AIDS Empathy Correlates.  Other results indicated that the three subscales on the Sexuality Scale were uncorrelated with the AIDS Empathy Scale (see Table 2).

      The purpose of the present investigation was to provide additional evidence for the reliability and validity of the Sexuality Scale, a measure of psychological tendencies associated with sexual-esteem, sexual-depression, and sexual-preoccupation.  The findings provided preliminary evidence for the Sexuality Scale as a measure of these three sexual tendencies by identifying predictable associations with measures of sexual attitudes, interpersonal approaches to sexual relations, and AIDS-related discussion strategies.

Study II:

Additional Evidence for

the Convergent and Discriminant Validity of the Sexuality Scale

         Although the first investigation reported in this article provided evidence supporting the reliability and validity of the Sexuality Scale, still there was a need to conduct further research that focused more closely on this instrument's correlates with personality and other sexual-related tendencies.  For this purpose, a second study was conducted in which the Sexuality Scale was administered to males and females along with several personality instruments and other measures of sexual affects, attitudes, and behaviors.  This research provided not only the opportunity to obtain additional evidence for the Sexuality Scale's validity, but also the opportunity to cross-validate the reliability of the three subscales on the Sexuality Scale.  In addition, a second set of norms were also obtained, thereby providing another examination of the relationship between gender and the Sexuality Scale.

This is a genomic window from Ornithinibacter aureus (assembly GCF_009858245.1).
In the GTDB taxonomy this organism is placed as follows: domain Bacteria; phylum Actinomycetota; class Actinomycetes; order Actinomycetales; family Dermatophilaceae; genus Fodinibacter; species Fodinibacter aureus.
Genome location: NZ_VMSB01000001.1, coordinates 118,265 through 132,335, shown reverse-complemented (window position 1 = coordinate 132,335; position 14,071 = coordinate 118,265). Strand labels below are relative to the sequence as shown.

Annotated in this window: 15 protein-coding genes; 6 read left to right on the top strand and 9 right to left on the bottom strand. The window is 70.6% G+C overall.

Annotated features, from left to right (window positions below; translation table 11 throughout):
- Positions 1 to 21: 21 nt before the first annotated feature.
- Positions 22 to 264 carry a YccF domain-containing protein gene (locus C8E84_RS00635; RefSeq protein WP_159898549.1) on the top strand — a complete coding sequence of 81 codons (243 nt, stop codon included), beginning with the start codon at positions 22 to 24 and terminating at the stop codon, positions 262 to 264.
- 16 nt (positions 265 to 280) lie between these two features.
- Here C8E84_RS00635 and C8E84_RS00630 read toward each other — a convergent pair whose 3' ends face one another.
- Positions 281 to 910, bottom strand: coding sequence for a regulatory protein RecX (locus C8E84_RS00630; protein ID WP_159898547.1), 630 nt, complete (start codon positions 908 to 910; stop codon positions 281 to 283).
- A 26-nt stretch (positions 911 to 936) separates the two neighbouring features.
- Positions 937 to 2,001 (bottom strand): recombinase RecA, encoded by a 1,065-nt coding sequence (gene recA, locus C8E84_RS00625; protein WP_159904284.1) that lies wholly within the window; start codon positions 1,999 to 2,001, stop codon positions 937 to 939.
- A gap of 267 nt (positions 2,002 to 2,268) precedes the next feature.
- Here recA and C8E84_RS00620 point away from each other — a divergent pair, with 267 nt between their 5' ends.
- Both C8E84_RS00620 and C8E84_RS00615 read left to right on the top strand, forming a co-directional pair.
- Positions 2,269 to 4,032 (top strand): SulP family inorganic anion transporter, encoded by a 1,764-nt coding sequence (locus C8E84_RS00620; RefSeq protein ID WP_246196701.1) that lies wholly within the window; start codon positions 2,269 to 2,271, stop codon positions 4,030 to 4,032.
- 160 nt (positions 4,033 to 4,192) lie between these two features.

Method

Participants

         The Sexuality Scale was administered to undergraduate psychology students (47 males and 126 females; 2 gender unspecified) from a regional campus of The Ohio State University who volunteered to participate in a study on human sexuality.  The students averaged 22.06 years of age (SD = 7.39) and participated in the study as one option in fulfilling a research requirement for a General Psychology course.  After participating in the project, all students were completely debriefed.

Procedure, Instruments, and Hypotheses

         In addition to the Sexuality Scale, the participants in this second study were asked to complete several other instruments that have been previously established as having reliability and validity:

         1.  The Locus of Control Scale (LOC; Lefcourt, 1976, 1980; Lefcourt, Miller, Ware, & Sherk, 1981) was designed to measure 1) people's perceptions that they themselves control the events that transpire in their lives (internal locus of control), 2) the belief that powerful others exert control over one's life (powerful-other locus of control), and 3) the belief that luck and chance explain the events in peoples' lives (chance-luck locus of control).